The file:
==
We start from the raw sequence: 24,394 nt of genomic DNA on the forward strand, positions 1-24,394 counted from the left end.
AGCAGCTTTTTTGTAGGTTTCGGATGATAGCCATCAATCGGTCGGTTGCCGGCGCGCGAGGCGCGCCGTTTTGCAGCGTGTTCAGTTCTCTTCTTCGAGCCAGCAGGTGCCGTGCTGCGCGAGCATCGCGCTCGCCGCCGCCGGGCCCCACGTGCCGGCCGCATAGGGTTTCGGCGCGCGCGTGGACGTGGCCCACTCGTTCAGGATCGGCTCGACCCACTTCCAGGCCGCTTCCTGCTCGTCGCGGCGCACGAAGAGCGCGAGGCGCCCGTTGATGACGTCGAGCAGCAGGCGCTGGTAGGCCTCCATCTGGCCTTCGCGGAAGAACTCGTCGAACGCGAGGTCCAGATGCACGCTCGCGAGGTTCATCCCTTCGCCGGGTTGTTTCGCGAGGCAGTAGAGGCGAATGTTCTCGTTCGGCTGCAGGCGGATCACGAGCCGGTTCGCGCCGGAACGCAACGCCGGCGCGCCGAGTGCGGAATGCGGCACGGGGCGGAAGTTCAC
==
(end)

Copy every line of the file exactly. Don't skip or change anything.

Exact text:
We start from the raw sequence: 24,394 nt of genomic DNA on the forward strand, positions 1-24,394 counted from the left end.
AGCAGCTTTTTTGTAGGTTTCGGATGATAGCCATCAATCGGTCGGTTGCCGGCGCGCGAGGCGCGCCGTTTTGCAGCGTGTTCAGTTCTCTTCTTCGAGCCAGCAGGTGCCGTGCTGCGCGAGCATCGCGCTCGCCGCCGCCGGGCCCCACGTGCCGGCCGCATAGGGTTTCGGCGCGCGCGTGGACGTGGCCCACTCGTTCAGGATCGGCTCGACCCACTTCCAGGCCGCTTCCTGCTCGTCGCGGCGCACGAAGAGCGCGAGGCGCCCGTTGATGACGTCGAGCAGCAGGCGCTGGTAGGCCTCCATCTGGCCTTCGCGGAAGAACTCGTCGAACGCGAGGTCCAGATGCACGCTCGCGAGGTTCATCCCTTCGCCGGGTTGTTTCGCGAGGCAGTAGAGGCGAATGTTCTCGTTCGGCTGCAGGCGGATCACGAGCCGGTTCGCGCCGGAACGCAACGCCGGCGCGCCGAGTGCGGAATGCGGCACGGGGCGGAAGTTCAC